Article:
Comet LoveJoy — officially known as C/2014 Q2 — will be reaching its closest approach to the Earth tonight (~43.5 million miles), as well as its brightest-appearance as seen from the Earth.
The comet is expected to reach a peak of about ~4.5 magnitude tonight — which means that it will be fairly visible (even from many urban regions), and should make for a good show when seen from a dark rural location. Binoculars will of course make the comet-watching just that much better, with far greater detail, and perhaps colouring, being visible.
Something interesting to note — the last time this comet made its way to us here in the inner solar system was around 11,000 years ago, according to astronomers.
Those who are going out tonight to look for the comet would be advised to do so before too late at night (I’d say before 10pm-ish) in order to avoid the light of the Moon. You’ll want to look towards-ish the southern horizon (for those in the northern hemisphere) — to the west of the constellation of Orion, to the constellation of Eridanus (later in the month it’ll be in Taurus, and then Aries).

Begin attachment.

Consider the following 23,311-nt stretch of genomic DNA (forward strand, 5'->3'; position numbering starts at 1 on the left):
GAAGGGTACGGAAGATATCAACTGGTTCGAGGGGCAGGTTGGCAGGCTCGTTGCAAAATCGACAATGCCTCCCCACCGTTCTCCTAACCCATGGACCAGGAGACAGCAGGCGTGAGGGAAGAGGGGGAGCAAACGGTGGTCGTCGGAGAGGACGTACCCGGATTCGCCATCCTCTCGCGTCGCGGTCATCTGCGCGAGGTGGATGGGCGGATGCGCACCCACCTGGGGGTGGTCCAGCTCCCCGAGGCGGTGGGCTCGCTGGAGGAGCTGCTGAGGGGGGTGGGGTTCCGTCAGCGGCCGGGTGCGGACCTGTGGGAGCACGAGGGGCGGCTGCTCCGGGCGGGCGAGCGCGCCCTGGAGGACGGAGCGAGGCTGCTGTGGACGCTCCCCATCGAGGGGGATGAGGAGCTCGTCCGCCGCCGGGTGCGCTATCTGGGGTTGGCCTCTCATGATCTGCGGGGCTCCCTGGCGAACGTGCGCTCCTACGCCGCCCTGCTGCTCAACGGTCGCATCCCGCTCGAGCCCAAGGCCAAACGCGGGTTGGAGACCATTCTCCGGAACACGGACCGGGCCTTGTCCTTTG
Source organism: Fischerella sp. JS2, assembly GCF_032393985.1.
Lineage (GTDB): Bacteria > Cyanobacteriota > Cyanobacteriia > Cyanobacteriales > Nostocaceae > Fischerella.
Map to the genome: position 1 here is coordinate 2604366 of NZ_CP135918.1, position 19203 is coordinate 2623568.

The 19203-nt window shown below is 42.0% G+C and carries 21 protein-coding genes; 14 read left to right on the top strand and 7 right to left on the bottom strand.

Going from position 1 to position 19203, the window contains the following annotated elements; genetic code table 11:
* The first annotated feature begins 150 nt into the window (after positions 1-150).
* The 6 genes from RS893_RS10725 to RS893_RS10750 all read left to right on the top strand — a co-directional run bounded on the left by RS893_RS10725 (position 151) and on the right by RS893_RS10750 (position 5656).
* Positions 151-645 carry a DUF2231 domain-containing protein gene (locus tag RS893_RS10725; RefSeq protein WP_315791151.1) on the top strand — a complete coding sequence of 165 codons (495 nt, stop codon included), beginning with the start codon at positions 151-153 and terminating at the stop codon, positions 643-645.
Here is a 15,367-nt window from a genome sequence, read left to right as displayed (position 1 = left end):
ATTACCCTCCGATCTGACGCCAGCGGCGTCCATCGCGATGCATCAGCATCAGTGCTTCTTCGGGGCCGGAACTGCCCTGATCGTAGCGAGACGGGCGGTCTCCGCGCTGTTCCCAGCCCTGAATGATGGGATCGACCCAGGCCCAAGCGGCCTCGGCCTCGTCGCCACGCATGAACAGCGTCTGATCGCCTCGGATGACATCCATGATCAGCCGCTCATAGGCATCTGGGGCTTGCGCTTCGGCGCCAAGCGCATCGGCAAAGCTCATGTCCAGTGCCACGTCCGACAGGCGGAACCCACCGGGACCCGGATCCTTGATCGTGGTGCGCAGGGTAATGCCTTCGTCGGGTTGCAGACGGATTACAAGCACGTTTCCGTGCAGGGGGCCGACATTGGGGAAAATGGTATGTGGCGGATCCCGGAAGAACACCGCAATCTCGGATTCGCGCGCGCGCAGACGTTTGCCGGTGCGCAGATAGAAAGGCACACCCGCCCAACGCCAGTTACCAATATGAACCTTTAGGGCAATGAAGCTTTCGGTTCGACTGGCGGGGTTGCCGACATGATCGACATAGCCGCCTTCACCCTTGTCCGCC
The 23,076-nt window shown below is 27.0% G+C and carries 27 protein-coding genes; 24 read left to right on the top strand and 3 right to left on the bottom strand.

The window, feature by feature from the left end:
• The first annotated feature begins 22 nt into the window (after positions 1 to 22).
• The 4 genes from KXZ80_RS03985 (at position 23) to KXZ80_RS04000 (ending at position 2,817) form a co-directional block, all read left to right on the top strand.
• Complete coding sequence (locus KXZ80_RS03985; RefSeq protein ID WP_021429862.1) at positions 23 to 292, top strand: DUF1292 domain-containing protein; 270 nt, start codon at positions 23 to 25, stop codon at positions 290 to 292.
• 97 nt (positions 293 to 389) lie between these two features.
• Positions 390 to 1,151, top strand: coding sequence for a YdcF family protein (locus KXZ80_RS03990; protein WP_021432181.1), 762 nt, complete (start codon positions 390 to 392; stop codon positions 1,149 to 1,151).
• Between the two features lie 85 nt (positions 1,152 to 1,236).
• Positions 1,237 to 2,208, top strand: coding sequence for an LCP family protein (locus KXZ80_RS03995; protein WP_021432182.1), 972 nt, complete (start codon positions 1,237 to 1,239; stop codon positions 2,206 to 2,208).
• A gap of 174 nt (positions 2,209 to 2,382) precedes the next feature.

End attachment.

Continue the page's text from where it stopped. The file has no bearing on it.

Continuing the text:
Later in the week, Comet LoveJoy will climb higher and higher into the night’s sky, and, also, Moonrise will be moving later and later into the night — meaning that the comet’s visibility should remain good for at least a few more days.
The next time that this comet will visit the inner solar system will, apparently (according to astronomers), not be for another 8,000 years — so if you’re interested at all, I’d recommend you take the opportunity. 🙂
Image Credit: Screen Capture